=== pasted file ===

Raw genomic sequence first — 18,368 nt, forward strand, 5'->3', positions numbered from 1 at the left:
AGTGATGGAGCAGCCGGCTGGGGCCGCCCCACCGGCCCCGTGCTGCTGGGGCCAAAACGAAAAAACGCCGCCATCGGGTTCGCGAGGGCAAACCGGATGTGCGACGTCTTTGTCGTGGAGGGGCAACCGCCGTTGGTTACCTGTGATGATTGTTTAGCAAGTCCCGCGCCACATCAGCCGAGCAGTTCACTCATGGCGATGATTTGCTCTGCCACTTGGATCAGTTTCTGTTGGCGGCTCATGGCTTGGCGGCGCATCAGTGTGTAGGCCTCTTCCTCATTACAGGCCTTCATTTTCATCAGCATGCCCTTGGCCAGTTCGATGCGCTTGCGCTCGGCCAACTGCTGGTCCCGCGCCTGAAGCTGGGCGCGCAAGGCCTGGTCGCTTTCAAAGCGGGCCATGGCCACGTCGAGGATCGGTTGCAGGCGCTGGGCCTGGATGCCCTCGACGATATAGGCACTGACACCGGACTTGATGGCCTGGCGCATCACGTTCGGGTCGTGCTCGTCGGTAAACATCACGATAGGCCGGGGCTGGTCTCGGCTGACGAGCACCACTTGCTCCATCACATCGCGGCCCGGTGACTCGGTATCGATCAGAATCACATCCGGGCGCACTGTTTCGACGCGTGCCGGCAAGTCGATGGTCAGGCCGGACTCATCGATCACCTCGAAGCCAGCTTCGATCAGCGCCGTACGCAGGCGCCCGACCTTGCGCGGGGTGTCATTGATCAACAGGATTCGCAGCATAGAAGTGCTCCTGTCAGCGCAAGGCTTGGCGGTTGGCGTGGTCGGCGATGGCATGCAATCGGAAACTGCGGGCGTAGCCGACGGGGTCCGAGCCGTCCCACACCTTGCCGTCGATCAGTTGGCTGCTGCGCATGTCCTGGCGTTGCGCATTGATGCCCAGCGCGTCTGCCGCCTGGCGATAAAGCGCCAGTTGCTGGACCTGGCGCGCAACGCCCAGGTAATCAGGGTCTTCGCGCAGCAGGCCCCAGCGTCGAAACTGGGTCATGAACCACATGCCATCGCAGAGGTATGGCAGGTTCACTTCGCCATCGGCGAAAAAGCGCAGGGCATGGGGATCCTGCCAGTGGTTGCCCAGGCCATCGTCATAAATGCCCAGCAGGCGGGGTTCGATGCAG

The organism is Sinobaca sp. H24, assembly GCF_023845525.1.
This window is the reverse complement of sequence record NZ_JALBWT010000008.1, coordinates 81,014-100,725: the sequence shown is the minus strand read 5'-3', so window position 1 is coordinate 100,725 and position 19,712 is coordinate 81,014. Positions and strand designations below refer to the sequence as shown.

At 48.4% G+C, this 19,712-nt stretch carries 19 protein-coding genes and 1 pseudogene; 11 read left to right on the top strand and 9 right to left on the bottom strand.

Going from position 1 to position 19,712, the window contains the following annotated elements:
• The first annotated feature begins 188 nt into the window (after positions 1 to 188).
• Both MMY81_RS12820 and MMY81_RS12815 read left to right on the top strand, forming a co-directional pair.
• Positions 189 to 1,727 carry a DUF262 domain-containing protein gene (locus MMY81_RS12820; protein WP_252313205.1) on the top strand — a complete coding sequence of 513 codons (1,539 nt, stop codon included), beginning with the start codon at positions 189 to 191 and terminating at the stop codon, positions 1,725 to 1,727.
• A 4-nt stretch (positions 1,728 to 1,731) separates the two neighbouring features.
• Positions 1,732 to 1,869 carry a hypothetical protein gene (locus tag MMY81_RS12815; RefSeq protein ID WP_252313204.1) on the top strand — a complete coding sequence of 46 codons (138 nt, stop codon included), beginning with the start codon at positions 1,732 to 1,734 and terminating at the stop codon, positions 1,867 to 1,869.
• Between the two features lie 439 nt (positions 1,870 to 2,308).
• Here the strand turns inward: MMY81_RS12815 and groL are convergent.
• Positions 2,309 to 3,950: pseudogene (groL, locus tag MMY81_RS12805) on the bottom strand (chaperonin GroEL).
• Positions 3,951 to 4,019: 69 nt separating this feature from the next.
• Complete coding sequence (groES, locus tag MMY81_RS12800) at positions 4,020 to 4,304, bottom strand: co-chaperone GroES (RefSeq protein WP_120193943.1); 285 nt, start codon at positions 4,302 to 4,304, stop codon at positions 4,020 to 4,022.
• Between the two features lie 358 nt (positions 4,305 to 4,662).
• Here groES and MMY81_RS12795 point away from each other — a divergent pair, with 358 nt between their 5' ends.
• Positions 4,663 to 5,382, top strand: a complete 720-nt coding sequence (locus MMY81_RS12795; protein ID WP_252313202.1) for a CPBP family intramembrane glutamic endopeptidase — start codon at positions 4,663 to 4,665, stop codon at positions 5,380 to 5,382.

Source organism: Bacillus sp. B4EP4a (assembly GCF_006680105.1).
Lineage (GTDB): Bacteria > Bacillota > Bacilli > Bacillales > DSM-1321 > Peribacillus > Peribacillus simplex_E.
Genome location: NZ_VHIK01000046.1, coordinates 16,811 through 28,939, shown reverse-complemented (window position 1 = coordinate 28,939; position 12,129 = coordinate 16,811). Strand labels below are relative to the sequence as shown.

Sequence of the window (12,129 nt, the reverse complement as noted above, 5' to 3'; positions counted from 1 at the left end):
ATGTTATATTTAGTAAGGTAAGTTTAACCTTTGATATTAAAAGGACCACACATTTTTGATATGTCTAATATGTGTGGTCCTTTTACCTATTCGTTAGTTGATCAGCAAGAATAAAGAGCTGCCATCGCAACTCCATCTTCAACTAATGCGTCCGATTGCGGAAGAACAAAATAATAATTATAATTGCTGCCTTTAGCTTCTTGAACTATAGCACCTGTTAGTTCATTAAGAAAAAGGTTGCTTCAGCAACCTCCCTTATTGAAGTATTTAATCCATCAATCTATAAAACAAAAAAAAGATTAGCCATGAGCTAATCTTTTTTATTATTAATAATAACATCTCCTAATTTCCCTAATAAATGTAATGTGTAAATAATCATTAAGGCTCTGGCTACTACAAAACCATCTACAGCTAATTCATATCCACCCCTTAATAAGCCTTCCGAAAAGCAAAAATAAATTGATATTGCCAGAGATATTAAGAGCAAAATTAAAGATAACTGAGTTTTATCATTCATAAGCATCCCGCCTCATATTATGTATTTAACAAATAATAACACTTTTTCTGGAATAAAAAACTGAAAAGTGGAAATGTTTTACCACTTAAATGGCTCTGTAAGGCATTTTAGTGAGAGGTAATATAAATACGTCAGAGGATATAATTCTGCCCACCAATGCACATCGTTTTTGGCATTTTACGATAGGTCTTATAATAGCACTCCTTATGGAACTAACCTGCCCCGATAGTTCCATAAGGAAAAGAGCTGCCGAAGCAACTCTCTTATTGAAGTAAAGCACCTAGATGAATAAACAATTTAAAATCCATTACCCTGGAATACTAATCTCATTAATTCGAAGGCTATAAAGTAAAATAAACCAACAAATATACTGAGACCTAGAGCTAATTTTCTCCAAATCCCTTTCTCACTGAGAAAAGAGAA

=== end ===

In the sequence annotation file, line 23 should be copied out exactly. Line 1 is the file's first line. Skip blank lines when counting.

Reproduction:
Sequence of the window (12,129 nt, the reverse complement as noted above, 5' to 3'; positions counted from 1 at the left end):